Raitt said if the ILO Committee of Freedom of Association finds there has been a violation of standards or principles related to freedom of association, it issues a report. Governments are subsequently requested to report on the implementation of its recommendations.
“Where, as in the current case, the issue concerns legislation or measures taken by a province or territorial government, the Government of Canada works with the government concerned to ensure that responses and follow-up information are provided to the CFA in a timely manner. When the CFA issued its report in March 2010, the Government of Canada provided the report to the Government of Saskatchewan, which has the exclusive authority to follow-up on the CFA’s recommendations.
“I have recently spoken with my counterpart in Saskatchewan
to ensure our continued collaboration as Saskatchewan
provides follow-up information to the ILO on this case.”
The Harper government appears to have little interest in taking a leadership role in pressuring the provinces to comply with ILO rulings. It instead uses provincial autonomy as a shield to avoid international obligations arising from Canada
’s ILO membership. This was evident at the 99th International Labour Conference that took place in Geneva
from June 2-18, 2010. The Canadian government delegates
included Ms. Debra Young, Director General, Human Resources and Skills Development Canada, and Mr. Marius Grinius, Ambassador, Permanent Representative, Department of Foreign Affairs and International Trade, Permanent Mission, Geneva
The government delegates were joined by an employer delegate and a worker delegate. Technical advisors assist the delegations, which are usually headed by Cabinet Ministers who take the floor on behalf of their governments. In Canada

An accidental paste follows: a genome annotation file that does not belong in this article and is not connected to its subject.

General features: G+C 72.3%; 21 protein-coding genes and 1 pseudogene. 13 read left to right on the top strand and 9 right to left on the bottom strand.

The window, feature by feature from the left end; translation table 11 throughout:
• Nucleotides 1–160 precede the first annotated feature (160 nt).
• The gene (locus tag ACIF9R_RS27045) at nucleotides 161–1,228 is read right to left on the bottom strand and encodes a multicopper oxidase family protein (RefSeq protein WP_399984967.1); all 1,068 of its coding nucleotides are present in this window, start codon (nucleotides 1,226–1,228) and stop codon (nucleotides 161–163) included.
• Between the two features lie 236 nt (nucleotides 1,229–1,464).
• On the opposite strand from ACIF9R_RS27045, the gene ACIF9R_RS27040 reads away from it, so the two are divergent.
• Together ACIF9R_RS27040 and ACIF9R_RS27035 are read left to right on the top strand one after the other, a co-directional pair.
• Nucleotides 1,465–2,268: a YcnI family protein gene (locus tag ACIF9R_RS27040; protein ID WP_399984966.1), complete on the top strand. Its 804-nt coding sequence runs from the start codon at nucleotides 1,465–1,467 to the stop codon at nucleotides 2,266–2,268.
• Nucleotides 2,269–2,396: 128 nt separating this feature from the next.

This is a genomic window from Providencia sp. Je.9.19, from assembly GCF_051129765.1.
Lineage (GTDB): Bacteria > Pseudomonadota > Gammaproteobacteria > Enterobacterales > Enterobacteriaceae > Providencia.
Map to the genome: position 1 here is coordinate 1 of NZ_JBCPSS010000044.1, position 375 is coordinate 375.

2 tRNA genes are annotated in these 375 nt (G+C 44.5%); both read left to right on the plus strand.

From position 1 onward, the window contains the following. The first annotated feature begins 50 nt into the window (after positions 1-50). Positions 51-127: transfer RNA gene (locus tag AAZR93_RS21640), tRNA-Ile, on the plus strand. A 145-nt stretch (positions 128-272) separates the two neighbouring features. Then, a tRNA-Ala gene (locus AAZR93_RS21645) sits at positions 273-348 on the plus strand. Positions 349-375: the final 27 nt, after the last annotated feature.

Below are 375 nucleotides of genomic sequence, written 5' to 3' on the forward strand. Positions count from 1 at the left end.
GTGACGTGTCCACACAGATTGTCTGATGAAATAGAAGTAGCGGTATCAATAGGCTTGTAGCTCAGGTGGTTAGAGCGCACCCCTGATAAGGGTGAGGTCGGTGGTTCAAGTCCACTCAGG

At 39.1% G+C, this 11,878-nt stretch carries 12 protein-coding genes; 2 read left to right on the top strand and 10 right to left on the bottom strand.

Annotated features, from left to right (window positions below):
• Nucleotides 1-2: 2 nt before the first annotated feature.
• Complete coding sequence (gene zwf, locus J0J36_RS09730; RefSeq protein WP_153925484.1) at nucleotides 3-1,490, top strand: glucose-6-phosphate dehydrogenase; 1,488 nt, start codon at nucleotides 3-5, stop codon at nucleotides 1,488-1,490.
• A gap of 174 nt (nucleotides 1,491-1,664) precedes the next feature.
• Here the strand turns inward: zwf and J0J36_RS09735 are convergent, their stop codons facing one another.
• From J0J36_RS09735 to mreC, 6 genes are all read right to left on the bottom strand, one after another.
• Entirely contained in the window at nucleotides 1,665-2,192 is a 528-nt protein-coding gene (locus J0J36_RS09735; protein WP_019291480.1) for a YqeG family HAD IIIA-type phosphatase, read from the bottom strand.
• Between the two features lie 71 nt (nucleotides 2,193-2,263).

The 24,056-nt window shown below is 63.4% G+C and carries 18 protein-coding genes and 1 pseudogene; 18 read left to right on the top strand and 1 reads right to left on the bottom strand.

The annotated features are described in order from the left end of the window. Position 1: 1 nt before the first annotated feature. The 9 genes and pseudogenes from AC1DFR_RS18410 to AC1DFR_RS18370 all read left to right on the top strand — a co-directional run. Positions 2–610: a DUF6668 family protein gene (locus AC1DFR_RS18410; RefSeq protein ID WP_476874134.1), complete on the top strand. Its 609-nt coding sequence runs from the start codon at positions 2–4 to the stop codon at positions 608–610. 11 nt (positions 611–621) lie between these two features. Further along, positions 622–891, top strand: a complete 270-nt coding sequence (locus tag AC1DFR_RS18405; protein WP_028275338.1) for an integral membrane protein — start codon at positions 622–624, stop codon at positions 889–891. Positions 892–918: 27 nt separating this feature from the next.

’s case, it appears Raitt and her deputy minister, Ms. Hélène Gosselin, were no shows even though their names appear on the initial list
of attendees. Were they too busy to represent Canada
The Canadian contingent was part of the Committee on the Application of Standards, a standing committee of the Conference composed of 220 members tasked with considering and reporting on item III on the agenda: “Information and reports on the application of Conventions and Recommendations”. Among the topics of discussion was Canada
’s dismal record in applying Convention No. 87 on Freedom of Association and Protection of the Right to Organise.
The Report of the Committee on the Application of Standards, Provisional Record No. 16, Part Two
(released June 17, 2010), shows the government member from Belarus
and worker members from Colombia
were all critical of Canada
’s poor track record on complying with the Convention. Even the employer members “urged the federal Government to ensure that provincial governments fully complied with strict freedom of association and right to organize requirements for the benefit of all workers.”
The Canadian government representative, presumably Ms. Young, appeared to be going through the motions retelling the same tale of woe that delegates over the years have grown tired of hearing: “that Canada remained committed to observing the Convention” but “that ensuring full implementation of international labour obligations in a context where the federal Government had the authority to ratify ILO Conventions, but was bound to rely on the provinces and territories to implement their provisions in areas of their exclusive authority, was a challenging task.” It seems the best she could muster was to say that the federal government was engaging “the provinces and territories on a continuous basis with a view to promoting implementation of Canada
’s international labour obligations and ensuring that full and transparent information was made available to the ILO supervisory bodies.”
The federal government claims to be powerless. The provinces exploit it. In the end nothing changes. Ultimately, it’s the federal government that has to answer for this failing. As the old English proverb says, ‘Where there’s a will, there’s a way.’ But the Harper government appears content to let the status quo prevail.
Censored AEEL ILO briefing note, March 24, 2010